Researchers at the Massachusetts Institute of Technology's Computer Science and Artificial Intelligence Laboratory (CSAIL) say they have developed a system that combines existing robotic control programs to enable multiagent systems to collaborate in much more complex ways.
The system factors in uncertainty and automatically plans around it. For small collaborative tasks, the system can guarantee that its combination of programs will yield the best possible results.
The researchers currently are testing the system in a simulation of a warehousing application, in which teams of robots would be required to retrieve arbitrary objects from indeterminate locations.
"Robots are on networks that are imperfect, so it takes some amount of time to get messages to other robots, and maybe they can't communicate in certain situations around obstacles," says CSAIL's Christopher Amato.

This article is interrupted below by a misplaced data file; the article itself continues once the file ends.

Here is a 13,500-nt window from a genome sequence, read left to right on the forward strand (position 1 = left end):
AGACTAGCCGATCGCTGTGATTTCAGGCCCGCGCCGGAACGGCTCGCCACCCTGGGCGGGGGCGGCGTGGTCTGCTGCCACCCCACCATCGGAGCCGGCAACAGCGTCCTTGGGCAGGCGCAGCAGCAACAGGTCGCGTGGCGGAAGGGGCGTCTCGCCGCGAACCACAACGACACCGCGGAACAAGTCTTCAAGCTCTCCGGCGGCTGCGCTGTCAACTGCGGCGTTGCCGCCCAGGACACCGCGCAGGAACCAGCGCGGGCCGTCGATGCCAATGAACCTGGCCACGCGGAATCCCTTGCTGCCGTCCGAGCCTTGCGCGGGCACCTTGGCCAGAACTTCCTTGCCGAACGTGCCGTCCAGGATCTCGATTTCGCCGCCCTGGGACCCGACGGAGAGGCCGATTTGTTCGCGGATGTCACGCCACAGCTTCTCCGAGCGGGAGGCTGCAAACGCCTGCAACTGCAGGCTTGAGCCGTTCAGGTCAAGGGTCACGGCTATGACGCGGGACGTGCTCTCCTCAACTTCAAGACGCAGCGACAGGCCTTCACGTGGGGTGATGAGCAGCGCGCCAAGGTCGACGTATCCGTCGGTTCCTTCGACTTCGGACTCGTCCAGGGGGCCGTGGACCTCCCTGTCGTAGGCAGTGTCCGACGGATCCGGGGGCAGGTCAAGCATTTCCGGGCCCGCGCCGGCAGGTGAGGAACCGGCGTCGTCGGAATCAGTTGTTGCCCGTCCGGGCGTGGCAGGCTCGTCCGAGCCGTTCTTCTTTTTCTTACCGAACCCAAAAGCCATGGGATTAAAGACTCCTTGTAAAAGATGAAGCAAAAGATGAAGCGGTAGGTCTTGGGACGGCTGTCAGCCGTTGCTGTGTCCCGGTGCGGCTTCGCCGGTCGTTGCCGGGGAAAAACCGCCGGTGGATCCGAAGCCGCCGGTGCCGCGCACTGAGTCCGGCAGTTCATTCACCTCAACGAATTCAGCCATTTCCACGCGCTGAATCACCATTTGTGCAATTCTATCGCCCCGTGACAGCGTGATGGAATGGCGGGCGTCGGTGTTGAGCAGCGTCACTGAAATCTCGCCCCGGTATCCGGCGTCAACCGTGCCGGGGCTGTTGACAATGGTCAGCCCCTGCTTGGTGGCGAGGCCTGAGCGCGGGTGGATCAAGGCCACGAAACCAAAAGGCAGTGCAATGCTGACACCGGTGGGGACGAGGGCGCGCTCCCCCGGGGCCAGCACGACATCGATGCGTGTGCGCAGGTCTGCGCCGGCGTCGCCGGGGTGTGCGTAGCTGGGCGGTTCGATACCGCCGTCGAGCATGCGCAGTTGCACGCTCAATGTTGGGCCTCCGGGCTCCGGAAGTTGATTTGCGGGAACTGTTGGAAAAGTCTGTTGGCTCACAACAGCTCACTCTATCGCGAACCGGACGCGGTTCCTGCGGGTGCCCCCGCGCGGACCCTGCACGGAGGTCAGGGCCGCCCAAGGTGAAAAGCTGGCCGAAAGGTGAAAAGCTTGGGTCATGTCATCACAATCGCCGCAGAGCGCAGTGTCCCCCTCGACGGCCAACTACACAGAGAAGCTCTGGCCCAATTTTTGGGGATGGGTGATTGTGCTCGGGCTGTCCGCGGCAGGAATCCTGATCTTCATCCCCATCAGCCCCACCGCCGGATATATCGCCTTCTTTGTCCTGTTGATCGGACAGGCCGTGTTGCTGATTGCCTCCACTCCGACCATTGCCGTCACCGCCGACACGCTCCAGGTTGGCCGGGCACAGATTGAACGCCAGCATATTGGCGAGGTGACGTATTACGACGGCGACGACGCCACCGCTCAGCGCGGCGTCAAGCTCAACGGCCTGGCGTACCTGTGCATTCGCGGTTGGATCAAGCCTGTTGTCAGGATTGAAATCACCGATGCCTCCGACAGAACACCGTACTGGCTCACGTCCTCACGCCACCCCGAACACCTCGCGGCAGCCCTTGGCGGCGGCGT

The system takes three inputs, one of which is a set of low-level control algorithms that may govern agents' behaviors collectively or individually. The system also has a set of statistics about those programs' execution in a particular environment, as well as a scheme for valuing different outcomes.
"The interesting thing about this paper is that they take these very complex tools and kind of decrease the resolution," says University of Southern California professor Nora Ayanian.
From MIT News
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